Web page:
People who are homeless tend to suffer from stress, substance abuse and mental health problems. Music therapy with a closed group of homeless adults residing in an American homeless shelter has shown potential benefit. The aim of this qualitative study was to explore how open group music therapy sessions designed to facilitate emotional expression, interpersonal connection, stimulation, and self-esteem were experienced by homeless adults not residing in a common shelter. The current study made use of a sample of homeless adults visiting a church feeding scheme in Port Elizabeth, South Africa. The sessions were framed as music workshops and the main components used included: drumming, vocal and instrumental improvisation, and known songs. A total of six, weekly, open group music therapy workshops were held at the feeding scheme for a maximum of ten participants per session. Videotaped recordings were made of each music therapy session and one different participant was interviewed after the session each week. From the interpretative phenomenological analysis of the transcripts of individual interviews and the videotaped recordings of sessions, a number of themes emerged. From the findings of this study it was concluded that the open group music therapy sessions offered homeless adults opportunities for: increased self-esteem, meaningful interpersonal connection, constructive use of time, stress relief, meeting emotional needs, and transformation.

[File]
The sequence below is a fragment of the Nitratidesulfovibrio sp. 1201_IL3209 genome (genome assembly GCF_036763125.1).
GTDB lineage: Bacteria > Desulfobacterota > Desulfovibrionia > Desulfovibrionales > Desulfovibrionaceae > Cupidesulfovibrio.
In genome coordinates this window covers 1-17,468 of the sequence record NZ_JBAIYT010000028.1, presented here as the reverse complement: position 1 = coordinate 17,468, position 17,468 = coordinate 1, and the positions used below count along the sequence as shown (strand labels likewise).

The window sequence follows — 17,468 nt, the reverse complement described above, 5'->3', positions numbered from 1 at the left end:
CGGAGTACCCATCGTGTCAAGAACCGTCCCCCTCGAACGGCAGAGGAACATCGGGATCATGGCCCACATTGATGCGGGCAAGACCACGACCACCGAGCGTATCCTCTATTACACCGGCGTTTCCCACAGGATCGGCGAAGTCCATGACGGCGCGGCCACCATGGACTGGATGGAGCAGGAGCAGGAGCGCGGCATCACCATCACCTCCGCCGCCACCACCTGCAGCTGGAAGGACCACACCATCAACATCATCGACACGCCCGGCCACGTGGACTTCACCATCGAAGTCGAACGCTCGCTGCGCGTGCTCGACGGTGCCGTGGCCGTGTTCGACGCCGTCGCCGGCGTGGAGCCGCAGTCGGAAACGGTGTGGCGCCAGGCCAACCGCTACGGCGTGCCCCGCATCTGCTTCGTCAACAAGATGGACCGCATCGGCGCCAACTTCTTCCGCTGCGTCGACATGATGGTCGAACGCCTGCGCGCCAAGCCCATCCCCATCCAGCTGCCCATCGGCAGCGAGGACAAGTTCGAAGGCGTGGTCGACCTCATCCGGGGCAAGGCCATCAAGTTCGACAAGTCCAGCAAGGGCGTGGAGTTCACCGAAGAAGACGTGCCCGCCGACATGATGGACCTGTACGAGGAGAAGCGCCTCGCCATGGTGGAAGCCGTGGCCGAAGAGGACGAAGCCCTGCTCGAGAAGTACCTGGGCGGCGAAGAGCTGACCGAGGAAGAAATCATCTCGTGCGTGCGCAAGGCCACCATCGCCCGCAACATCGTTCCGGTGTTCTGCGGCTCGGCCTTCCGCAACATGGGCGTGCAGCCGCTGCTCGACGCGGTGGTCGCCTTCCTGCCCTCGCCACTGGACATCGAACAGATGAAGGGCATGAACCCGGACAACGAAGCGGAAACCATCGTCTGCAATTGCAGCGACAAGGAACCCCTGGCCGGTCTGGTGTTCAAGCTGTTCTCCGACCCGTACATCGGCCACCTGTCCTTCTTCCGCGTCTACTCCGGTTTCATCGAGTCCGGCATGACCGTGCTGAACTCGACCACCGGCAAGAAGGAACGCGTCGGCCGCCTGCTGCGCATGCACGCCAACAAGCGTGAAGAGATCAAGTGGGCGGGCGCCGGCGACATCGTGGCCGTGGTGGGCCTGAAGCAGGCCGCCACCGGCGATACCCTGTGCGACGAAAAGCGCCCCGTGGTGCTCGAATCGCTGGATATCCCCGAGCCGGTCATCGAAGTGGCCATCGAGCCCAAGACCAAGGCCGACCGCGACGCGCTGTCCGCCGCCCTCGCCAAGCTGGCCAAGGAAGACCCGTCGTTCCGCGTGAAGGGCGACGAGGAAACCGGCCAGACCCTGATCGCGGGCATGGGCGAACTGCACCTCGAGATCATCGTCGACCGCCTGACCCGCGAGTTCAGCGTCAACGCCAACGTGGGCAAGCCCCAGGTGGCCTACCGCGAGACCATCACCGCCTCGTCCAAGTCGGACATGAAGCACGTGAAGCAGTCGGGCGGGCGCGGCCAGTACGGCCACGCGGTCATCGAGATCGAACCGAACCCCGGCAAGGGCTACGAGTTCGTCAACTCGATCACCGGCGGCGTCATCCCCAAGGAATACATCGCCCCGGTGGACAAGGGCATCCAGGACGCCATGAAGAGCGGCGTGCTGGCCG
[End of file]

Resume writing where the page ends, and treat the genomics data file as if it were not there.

Dissertation (MMus)--University of Pretoria, 2014.